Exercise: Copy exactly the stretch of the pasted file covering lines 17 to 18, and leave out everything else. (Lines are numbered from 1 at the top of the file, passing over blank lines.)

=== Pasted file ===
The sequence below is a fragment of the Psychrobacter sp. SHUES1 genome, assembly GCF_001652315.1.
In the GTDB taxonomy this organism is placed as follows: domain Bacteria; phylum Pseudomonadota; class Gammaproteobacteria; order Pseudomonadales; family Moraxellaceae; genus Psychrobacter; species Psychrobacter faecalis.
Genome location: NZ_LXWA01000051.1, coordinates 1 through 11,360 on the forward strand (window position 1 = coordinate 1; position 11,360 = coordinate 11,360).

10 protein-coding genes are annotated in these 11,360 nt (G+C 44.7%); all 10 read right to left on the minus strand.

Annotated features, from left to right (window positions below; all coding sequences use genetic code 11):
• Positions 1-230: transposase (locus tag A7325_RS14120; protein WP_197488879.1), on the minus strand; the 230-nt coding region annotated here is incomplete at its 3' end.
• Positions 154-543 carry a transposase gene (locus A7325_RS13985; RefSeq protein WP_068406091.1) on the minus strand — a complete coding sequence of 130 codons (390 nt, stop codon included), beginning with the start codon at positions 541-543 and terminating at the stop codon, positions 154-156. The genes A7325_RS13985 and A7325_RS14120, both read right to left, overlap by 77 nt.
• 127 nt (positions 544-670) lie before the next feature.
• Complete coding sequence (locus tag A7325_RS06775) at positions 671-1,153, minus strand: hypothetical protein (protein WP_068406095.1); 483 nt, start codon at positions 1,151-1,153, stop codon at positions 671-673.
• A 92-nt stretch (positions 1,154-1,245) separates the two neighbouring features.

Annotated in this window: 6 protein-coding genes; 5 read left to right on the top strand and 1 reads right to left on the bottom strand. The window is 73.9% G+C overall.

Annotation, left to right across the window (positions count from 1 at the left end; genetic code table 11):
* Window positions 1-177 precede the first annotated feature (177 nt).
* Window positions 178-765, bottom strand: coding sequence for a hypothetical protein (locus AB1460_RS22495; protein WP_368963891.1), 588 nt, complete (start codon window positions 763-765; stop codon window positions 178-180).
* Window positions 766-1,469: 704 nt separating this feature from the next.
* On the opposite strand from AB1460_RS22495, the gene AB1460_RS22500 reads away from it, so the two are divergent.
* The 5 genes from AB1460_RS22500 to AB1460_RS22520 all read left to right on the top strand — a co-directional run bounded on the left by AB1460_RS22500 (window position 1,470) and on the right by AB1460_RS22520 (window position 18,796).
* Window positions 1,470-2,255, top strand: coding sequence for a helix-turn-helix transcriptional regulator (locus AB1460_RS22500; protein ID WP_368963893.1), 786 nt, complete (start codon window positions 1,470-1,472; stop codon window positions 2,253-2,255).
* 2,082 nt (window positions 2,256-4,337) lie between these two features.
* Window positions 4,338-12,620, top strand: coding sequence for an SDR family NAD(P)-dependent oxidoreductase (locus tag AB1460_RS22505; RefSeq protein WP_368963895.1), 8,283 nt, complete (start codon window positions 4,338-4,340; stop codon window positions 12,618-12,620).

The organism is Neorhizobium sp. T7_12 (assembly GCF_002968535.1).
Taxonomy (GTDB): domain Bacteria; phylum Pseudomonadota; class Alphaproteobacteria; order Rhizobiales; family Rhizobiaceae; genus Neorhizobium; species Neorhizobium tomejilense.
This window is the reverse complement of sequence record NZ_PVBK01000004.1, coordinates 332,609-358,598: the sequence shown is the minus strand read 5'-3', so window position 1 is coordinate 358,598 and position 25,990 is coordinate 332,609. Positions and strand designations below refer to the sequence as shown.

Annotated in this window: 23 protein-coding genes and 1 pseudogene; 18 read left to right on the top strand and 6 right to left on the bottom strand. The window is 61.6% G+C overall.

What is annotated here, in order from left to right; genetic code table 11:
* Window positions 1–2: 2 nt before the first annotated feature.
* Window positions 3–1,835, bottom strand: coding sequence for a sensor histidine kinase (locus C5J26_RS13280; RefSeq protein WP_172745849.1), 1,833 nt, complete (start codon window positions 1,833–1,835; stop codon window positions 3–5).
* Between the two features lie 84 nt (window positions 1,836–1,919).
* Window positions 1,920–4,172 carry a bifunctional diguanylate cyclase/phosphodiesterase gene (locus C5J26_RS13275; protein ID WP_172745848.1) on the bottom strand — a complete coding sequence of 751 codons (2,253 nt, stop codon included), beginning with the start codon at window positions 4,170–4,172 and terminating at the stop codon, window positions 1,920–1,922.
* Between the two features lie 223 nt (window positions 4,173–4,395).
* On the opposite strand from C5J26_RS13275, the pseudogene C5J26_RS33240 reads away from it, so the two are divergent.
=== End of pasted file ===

* The 5 genes from AB1460_RS22500 to AB1460_RS22520 all read left to right on the top strand — a co-directional run bounded on the left by AB1460_RS22500 (window position 1,470) and on the right by AB1460_RS22520 (window position 18,796).
* Window positions 1,470-2,255, top strand: coding sequence for a helix-turn-helix transcriptional regulator (locus AB1460_RS22500; protein ID WP_368963893.1), 786 nt, complete (start codon window positions 1,470-1,472; stop codon window positions 2,253-2,255).